Each child has a script and an internal working model that helps them form symbolic representations of the type of attachment in relationships that they have experienced before and if a child is secluded to having an anxious-ambivalent/resistant relationship with their father, then that can take a toll on how they form relationships and emotional bonds with others. For as long as I can remember, it has been proven that mothers are the ones who typically spend more time with their child and the fathers just invest the money. I have even had my own personal experience with this. “Participants in responsible fatherhood programs report that the emphasis on the breadwinner role results in feeling that they are not entitled to spend time with their children if they cannot fulfill it. (Edin & Nelson, 2013).” (Astone & Peters, 2014). This is why programs like the Fatherhood Project are important, they help fathers realize that they do matter. That they are detrimental in their child’s overall success. Creating those important connections, building up positive relationships, and providing the appropriate parenting styles while engaging with your child is necessary to help create a lifelong impact for not only them, but the whole family. Furthermore, the second article that I discovered provides additional support as to why fathers who are more involved in their child’s life matter and how their parenting styles affect their relationships.
“Do Divorced Fathers Matter? The Impact of Parenting Styles on Divorced Fathers on the Well-Being of the Child” is a research article written by Kim Bastaits, Koen Ponnet, and Dimitri Mortelmans. By their definition, “Parenting is defined as the provision of support and control. Support refers to the warmth, affection, and reinforcement that parents provide to their children. Control refers to the authority that parents exercise over their children and the extent to which they set limits on the behavior of their children.” (Bastaits, 2014). This refers to the types of parenting styles that I will be referring known as authoritative, authoritarian, permissive, and dismissive. The main purposes of this research article is to see how fathers who have different living arrangements affect the well-being of their child, to investigate the different types of parenting styles used by fathers who are divorced, and how that parenting style affects the parent-child relationship. When a couple gets a divorce, the three type of living arrangements that can occur which are co-parenting, residential, or non-residential. Each type of living arrangement can have an effect on the child and the family, so to see how the researchers conducted a study by selecting partners at random from the National Register. They had to meet certain criteria in order to be chosen which was that they had to have been married between 1971 and 2008, and that they have only been divorced once.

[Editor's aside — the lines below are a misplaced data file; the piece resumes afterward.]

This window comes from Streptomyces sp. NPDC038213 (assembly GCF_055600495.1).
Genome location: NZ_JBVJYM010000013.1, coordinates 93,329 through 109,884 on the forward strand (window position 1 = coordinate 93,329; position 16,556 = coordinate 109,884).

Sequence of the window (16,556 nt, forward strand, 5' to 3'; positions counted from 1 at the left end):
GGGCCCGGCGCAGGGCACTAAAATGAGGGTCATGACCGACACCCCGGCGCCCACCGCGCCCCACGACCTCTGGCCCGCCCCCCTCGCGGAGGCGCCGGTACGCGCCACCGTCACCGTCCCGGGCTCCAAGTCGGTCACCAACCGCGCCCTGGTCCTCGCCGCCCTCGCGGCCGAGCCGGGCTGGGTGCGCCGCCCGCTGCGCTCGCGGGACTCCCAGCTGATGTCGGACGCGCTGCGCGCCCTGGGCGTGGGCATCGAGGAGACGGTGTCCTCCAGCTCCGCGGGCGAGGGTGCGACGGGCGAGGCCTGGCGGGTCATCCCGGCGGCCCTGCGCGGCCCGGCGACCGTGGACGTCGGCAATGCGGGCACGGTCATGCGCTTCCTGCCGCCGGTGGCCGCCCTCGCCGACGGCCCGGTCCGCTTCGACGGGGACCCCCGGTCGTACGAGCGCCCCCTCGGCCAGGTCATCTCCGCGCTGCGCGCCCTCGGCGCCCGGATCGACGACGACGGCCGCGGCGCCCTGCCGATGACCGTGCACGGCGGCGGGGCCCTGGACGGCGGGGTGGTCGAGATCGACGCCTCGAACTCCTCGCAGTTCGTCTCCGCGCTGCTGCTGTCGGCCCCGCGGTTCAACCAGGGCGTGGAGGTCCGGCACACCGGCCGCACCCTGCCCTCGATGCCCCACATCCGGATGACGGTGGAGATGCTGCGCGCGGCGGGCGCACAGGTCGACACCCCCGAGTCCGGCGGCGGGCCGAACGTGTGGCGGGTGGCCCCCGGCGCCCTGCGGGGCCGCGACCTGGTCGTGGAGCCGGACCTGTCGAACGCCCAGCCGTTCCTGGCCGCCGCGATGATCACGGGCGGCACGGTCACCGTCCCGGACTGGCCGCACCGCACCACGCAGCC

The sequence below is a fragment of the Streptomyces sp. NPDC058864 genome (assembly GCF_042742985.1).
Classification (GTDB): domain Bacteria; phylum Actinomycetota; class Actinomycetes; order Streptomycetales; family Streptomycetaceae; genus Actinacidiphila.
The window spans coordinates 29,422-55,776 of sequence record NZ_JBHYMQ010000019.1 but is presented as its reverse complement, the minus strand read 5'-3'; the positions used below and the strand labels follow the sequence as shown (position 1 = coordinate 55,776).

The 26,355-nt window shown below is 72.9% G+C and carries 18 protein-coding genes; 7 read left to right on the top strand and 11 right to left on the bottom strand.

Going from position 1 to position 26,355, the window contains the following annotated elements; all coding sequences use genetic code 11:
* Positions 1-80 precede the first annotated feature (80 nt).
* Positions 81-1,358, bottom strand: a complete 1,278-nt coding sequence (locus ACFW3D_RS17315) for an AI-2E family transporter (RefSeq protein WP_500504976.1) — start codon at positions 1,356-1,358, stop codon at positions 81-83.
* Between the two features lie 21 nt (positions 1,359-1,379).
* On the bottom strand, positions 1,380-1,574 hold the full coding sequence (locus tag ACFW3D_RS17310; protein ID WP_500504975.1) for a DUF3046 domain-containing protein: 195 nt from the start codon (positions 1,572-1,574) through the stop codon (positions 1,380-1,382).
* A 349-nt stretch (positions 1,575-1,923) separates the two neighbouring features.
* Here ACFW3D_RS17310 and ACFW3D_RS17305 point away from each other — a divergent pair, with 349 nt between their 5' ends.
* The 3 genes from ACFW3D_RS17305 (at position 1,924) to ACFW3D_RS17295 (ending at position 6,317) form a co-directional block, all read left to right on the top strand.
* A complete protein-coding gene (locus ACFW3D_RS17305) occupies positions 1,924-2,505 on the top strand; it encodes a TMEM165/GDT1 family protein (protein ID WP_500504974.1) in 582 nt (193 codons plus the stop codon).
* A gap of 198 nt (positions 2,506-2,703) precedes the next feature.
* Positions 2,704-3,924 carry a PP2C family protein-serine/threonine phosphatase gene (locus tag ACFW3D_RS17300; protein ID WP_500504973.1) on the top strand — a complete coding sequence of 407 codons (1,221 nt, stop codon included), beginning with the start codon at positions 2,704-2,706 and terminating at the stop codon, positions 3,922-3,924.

The overall group sample came to be 8,506 partners, and out of those 6,004 participants of this sample were currently divorced. The researchers conducted face to face interviews with both the children and the parents from each of the families by using the Rosenberg Self-Esteem Scale. Three hypothesis were established before conducting this research. The researchers were expecting to see that co-parenting fathers to be more un-involved and less likely to have an an authoritative parenting style, to discover if the parenting styles produced by fathers who are divorced will have different effects on the well-being of their child, and lastly they had the expectations that the parenting styles of fathers who had been divorced and spend ample amount of time with their children will be more important in that child self-esteem and satisfaction as compared to the parenting styles of other divorced fathers who tend to spend less amounts of time with their children. After extensive research their findings came to show that fathers who do not live with their child tend to have a less effective parenting style and that they tend to try to make up for this lack of interaction with their child by having a more permissive parenting style by not providing any control but do provide support. They also had found that there was no significant difference in fathers who are residential to those fathers who have a co-parenting arrangement. This proves that fathers who have daily interaction with their child and engage with them will lead to more positive outcomes such as better parenting styles, emotional development and, attachment styles.
Overall The Fatherhood Program can prove its effectiveness by encouraging all types of fathers from all sorts of backgrounds to be more involved in the child’s life and they their role as a parent does matter. Times are changing and so is the role of parents in the household. Fathers are not just the “breadwinners’ of the families whose only job is to bring in the money. They need to provide that emotional support and positive parenting style to ensure that their children can grow up to be positive and meaningful members in the society. I was intrigued reading about these articles and how important it is for a father to be involved in a child’s life for them to become successful. I think that all parents, especially fathers, should take the time to look into The Fatherhood Project and its amazing programs and resources that they offer.
The Fatherhood Project. (2019, Feb 15).
Retrieved October 5, 2022 , from